Cezanne's "La Montagne Sainte-Victoire" was found in the trove of notorious "art hermit" Cornelius Gurlitt in 2014. How the work came to be in the hands of the Nazis remains a mystery.
The Bern Museum of Fine Art in Switzerland will retain ownership of a Paul Cezanne painting found in a Nazi-era trove in 2014, the artist's heirs confirmed on Tuesday. They also said that the museum had agreed to regularly exhibit the work in Cezanne's hometown of Aix-en-Provence, France.
"This solution in the spirit of the Swiss-French friendship and partnership allows two great museums, Bern Museum of Fine Art and the Musee Granet in Aix-en-Provence, to show a masterpiece by our grandfather Paul Cezanne for the benefit and enjoyment of a great audience," said Philippe Cezanne (pictured above), great-grandson of the master painter.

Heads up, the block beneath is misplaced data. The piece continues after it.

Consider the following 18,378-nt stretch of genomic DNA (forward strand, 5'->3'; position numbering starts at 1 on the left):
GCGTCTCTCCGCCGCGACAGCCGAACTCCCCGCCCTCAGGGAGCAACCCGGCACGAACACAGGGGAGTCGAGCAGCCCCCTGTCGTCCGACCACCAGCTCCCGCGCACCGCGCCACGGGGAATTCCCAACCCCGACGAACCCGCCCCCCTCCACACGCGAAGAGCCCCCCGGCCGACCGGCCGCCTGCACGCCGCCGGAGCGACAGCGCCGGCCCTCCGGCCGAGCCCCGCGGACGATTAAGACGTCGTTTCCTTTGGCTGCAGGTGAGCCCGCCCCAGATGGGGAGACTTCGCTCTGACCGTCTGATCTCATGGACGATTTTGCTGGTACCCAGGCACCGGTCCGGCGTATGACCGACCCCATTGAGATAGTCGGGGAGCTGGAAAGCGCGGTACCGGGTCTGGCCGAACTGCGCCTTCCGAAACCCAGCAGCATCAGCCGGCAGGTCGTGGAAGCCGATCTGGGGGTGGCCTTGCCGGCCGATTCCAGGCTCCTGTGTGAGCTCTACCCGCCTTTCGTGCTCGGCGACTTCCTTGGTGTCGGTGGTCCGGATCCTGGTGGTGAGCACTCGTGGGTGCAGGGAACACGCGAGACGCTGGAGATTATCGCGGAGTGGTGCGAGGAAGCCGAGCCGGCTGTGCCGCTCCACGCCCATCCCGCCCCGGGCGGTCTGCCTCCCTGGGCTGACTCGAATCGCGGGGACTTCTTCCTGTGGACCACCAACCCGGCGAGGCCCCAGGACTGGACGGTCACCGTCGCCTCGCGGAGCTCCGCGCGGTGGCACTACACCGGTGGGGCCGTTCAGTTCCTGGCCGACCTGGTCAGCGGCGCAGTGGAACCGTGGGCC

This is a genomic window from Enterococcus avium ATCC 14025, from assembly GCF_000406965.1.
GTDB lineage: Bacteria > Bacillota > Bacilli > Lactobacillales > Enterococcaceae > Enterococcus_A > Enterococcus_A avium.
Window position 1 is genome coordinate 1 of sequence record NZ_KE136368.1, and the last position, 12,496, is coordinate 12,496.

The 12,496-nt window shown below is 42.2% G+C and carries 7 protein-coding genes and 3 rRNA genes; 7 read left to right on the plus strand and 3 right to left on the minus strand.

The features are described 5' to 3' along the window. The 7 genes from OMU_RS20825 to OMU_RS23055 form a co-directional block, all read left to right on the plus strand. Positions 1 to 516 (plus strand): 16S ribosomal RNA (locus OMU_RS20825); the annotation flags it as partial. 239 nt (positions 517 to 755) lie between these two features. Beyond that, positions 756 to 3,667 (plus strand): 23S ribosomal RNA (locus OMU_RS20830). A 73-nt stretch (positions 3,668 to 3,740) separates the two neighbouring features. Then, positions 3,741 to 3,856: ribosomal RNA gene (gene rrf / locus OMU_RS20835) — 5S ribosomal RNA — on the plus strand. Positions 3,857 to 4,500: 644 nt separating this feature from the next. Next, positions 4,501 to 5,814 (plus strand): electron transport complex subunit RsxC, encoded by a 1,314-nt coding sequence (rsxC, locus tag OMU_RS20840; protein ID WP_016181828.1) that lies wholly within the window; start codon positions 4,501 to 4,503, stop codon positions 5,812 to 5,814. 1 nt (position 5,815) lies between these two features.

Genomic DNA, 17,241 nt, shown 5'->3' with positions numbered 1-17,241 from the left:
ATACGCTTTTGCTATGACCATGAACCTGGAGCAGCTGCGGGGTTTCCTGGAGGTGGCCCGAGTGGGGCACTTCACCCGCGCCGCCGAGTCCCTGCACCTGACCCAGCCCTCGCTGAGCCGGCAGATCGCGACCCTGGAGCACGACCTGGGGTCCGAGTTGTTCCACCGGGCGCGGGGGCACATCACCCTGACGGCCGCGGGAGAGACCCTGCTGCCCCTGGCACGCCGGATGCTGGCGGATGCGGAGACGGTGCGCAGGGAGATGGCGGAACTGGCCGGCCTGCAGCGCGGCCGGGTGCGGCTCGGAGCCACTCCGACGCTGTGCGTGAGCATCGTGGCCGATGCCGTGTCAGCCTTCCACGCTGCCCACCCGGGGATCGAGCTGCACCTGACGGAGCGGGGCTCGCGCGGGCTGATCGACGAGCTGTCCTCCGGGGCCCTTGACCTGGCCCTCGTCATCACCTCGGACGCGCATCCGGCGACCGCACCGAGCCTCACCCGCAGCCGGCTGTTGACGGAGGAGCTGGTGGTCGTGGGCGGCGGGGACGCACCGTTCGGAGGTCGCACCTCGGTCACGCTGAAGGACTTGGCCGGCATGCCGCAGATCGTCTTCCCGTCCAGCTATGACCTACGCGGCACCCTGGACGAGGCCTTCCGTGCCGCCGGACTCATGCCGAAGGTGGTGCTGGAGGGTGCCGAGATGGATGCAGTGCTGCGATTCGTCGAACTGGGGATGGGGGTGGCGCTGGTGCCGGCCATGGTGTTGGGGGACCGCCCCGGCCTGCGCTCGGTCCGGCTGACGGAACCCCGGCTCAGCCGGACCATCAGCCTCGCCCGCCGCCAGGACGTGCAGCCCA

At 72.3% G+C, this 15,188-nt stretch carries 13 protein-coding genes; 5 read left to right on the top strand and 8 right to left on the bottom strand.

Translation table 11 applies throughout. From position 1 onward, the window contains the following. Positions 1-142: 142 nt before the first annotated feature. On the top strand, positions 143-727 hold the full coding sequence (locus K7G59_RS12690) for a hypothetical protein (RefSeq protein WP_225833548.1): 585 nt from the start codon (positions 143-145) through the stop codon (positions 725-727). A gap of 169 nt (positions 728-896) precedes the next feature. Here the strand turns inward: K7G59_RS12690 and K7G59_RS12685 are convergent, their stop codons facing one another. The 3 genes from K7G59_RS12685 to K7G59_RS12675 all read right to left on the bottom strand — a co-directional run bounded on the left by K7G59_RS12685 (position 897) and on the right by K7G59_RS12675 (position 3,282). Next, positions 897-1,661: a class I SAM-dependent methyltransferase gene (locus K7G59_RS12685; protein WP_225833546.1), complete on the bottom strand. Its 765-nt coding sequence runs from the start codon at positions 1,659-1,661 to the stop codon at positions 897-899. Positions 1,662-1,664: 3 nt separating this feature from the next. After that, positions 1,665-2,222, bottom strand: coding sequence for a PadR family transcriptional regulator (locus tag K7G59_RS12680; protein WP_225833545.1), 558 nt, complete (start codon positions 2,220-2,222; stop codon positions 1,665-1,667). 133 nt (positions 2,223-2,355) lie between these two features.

The painting was found in the now-infamous Gurlitt collection, originally amassed by German art dealer Hildebrand Gurlitt under direction from the Nazis to sell or get rid of "degenerate" art seized from museums.
But Gurlitt kept many of the paintings, and his son Cornelius Gurlitt stored the collection in his Munich apartment until he died at the age of 81 in 2014. In his will, he left the works to the Bern museum.
How the painting, the 1897 landscape "La Montagne Sainte-Victoire," ended up in Gurlitt's possession remains a mystery. It was the property of the Cezanne family until 1940, but the family has said that it was not stolen from them by the Nazis.
"When and under which circumstances Hildebrand Gurlitt acquired the work remains unclear," the Bern museum said.
The painting is currently part of the Bern museum's exhibition "Gurlitt: Status Report Part 2; Nazi Art Theft and Its Consequences."
es/kms (dpa, Reuters)